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Analysis of Integrated Circuits Using Limited X-rays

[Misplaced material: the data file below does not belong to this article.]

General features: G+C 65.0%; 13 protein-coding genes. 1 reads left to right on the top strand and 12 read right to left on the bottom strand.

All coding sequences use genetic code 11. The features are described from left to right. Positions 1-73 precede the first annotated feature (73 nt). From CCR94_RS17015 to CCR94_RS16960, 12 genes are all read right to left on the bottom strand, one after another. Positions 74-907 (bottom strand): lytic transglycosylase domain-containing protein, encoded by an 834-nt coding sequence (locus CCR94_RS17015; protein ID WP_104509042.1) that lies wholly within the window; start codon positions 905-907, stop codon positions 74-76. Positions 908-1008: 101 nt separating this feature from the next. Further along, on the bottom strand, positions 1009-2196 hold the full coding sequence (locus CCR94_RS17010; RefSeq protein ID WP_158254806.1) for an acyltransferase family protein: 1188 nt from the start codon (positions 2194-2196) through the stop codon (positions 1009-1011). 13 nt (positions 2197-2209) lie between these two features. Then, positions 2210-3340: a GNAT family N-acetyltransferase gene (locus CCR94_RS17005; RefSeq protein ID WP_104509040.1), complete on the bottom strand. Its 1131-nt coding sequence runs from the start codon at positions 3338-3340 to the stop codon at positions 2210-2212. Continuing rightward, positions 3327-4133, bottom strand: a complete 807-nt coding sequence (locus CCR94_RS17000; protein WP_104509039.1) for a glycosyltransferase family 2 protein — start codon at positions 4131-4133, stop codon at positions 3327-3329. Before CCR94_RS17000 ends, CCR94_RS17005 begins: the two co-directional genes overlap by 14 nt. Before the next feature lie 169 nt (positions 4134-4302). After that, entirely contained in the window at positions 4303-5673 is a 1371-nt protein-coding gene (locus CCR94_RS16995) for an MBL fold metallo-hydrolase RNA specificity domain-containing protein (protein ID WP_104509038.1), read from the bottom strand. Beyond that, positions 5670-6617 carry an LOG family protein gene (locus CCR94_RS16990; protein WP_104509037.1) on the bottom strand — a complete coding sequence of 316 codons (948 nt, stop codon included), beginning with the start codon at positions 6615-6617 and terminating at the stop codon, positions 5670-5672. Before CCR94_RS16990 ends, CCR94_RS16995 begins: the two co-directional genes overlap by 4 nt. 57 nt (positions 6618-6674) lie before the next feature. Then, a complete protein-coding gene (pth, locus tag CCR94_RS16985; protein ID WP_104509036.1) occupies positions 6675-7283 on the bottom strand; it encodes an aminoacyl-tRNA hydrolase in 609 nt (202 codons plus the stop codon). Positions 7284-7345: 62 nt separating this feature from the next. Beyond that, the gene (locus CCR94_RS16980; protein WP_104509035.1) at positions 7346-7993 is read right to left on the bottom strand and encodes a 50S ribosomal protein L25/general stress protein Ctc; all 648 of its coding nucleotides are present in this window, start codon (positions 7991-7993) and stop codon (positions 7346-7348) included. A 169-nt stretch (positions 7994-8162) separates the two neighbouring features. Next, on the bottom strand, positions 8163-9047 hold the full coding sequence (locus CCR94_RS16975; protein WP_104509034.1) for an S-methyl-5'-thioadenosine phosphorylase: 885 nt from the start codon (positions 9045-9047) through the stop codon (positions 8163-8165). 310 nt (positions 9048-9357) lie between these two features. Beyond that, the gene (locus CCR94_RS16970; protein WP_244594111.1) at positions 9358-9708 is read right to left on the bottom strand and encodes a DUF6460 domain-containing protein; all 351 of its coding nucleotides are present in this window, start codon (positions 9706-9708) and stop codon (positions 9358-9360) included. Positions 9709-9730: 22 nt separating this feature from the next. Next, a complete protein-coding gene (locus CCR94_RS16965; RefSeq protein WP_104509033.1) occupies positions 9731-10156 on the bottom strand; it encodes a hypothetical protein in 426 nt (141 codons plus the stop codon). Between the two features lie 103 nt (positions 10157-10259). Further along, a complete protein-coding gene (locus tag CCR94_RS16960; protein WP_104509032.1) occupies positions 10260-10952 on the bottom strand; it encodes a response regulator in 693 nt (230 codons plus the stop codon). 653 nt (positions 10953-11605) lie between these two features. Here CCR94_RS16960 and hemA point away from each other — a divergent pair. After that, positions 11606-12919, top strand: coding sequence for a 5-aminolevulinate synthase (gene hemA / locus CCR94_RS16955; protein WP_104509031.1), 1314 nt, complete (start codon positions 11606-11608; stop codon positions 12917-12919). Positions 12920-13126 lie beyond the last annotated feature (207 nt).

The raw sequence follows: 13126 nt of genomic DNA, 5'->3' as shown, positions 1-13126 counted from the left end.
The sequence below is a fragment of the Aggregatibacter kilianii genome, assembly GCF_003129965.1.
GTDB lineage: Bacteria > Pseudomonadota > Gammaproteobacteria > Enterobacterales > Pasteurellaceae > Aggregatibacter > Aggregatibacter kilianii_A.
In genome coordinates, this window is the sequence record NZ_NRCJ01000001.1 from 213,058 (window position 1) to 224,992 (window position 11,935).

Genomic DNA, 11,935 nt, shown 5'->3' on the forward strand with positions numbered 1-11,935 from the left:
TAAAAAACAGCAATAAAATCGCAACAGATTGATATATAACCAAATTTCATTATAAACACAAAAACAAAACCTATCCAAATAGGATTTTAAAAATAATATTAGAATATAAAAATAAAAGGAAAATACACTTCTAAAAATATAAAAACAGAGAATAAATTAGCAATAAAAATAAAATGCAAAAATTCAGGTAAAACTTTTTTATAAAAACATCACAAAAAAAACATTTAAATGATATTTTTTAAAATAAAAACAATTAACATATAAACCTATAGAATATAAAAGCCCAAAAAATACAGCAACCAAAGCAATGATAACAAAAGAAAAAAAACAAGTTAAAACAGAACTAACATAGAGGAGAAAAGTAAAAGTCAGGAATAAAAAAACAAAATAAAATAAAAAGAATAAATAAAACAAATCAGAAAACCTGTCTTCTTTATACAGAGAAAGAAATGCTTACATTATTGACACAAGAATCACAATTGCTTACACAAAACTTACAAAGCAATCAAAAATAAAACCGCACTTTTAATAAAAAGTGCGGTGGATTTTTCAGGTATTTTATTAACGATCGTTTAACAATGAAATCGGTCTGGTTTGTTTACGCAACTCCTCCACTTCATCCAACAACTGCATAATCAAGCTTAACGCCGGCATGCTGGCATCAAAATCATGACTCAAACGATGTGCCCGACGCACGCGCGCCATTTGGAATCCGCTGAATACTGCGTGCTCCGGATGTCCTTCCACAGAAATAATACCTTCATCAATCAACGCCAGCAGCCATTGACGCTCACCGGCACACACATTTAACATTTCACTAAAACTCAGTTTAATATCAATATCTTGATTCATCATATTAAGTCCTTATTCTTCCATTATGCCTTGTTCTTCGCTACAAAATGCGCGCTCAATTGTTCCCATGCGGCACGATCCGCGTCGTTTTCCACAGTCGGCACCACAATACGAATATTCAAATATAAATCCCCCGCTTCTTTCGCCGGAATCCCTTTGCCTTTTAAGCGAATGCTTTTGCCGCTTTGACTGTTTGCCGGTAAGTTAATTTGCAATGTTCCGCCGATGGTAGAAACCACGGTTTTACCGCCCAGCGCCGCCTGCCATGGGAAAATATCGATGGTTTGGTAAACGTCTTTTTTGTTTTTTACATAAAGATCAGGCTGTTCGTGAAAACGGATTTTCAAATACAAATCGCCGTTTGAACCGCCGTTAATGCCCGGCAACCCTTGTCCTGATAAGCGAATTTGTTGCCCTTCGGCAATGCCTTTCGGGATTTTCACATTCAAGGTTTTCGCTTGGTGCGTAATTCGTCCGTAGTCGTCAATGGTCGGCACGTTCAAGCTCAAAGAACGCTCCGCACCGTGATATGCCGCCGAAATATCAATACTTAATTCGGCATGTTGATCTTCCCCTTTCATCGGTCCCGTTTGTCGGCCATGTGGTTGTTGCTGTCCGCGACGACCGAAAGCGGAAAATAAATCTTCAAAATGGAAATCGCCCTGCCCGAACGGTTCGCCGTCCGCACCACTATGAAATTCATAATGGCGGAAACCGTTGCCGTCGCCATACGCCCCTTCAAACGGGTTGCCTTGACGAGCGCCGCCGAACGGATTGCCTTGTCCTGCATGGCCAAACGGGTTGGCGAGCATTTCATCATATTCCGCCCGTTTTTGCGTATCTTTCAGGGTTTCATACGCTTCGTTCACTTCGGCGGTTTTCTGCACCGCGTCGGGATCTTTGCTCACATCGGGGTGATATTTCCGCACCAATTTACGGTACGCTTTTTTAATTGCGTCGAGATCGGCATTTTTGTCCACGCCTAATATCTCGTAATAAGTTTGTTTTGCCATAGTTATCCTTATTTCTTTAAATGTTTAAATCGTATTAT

The DARPA TRUST program established the potential usefulness of using an X-Ray microscope to analyze ICs at a synchrotron. We would like to further that development using a lab based X-Ray source. When utilizing a lab X-ray source, acquisition times for X-ray images increase significantly compared to using a synchrotron X-ray source. This is due to the decreased number of X-ray photons (i.e., X-ray flux) produced by a lab source. This reduced X-ray flux combined with a relatively large imaging area makes image acquisition prohibitively slow at the resolution required for the analysis of modern ICs. It therefore becomes necessary to develop an approach to X-ray imaging that can minimize the imaging time, while still being able to reconstruct the internals of a multilayer laminar IC. This problem is very similar to the one faced in medical imaging to reduce the total radiation dosage to a patient. However, unlike in medical imaging, the internal structure of ICs is very regular and defined by design rules. These design rules limit the geometries and materials used in an IC. This a priori information can be combined with recent advances in low dose X-ray imaging to create software with innovative algorithms optimized for IC inspection. The X-ray microscope, for which the imaging approach will be applicable, will conform to the following: 1) Sample will be mounted on a stage with at least four degrees of freedom (i.e., x, y, z, and rotation around an axis). 2) Stage positional uncertainty (i.e., error in reported position) will be smaller than the minimum feature size. 3) A scintillator and camera will be used to acquire an X-ray image of a specific region of the sample at a time. This region will be much smaller than the area of interest; therefore, many images will need to be taken and stitched together to image the entire area of interest. 4) Image data can be sent to a computer for real-time analysis and there will be an interface for a computer to control the stage and image acquisition equipment. This communication can be used to dynamically optimize the scanning and reconstruction algorithms. The software is required to do the following: 1) Direct the X-ray microscope to acquire X-ray images. a. Interface to microscope will allow the following to be controlled: i. x, y, and z position. ii. Angle iii. X-ray exposure time b. Software will need to decide the best way to position the sample and at which angles to acquire images to minimize the total time it takes to image the IC. 2) Analyze the resulting X-ray images in such a way that the conductors in the entire IC are modeled a. A 3D model is anticipated as the output format. b. The data must be segmented based on X-ray absorption contrast. PHASE I: Conduct research on algorithms for X-ray image analysis and evaluate their application to imaging ICs as described in the paragraphs above. Conceive of a system in which an IC is placed in an X-ray microscope and software is run that utilizes the microscope to create a 3D map of the conductors in the IC while minimizing the X-ray imaging time. Propose a design for that software and determine its technical capabilities. The end product of Phase I is a feasibility study report, in which the following must be specified: 1. The hardware required to execute the software program (e.g., Desktop computer, HPC, GPUs, Intel Phi, etc.). We expect the software to take advantage of parallel processing and to scale with the processing resources available. 2. A list of assumptions or requirements of the X-ray microscope beyond what is listed in this document. 3. A list of assumptions or requirements of the IC being imaged. 4. A clear description of the X-ray acquisition algorithm and why it is advantageous. 5. A clear description of the reconstruction algorithm and why it is advantageous. 6. A clear description of the analysis algorithms and why they are advantageous. 7. An estimate of imaging time for a 5mm x 5mm, 9 layer, 90nm technology node IC given an X-ray microscope that takes “t0” time to acquire a single 20μm x 20μm area image when oriented perpendicular to the X-ray source. Include details of how this estimate is calculated. We expect the imaging time to be less than the time it would take to scan the whole chip at 30 angles. a. Note that “t0” is expected to be at least 10 seconds for a lab based X-ray microscope. 8. An estimate of any additional processing time required after imaging is complete. This estimate should scale with available processing capability. 9. An estimate of false positives, false negatives, and the trade space with respect to imaging speed. 10. A clear description of the proposed data output format and how it models the 3D structure of the conductors of the IC and the coordinate system used. 11. A clear description of any inputs or operator interaction the system will require. PHASE II: Develop a prototype of the Phase I concept and demonstrate its operation. Validate the performance using an X-ray microscope over multiple dissimilar, modern ICs (e.g., FPGA or microprocessor of 90nm technology node or better) and develop a test plan to fully characterize the prototype. The software being developed must have a royalty-free license for the Government, including its support service contractors, to use, modify, reproduce, release, perform, display, or disclose technical data or computer software generated for any United States government purpose. The software under development will operate on an X-ray microscope specified and made available by DMEA. PHASE III: There may be opportunities for further development of this software for use in a specific military or commercial application. During a Phase III program, the contractor may refine the performance of the design and produce pre-production quantities for evaluation by the Government.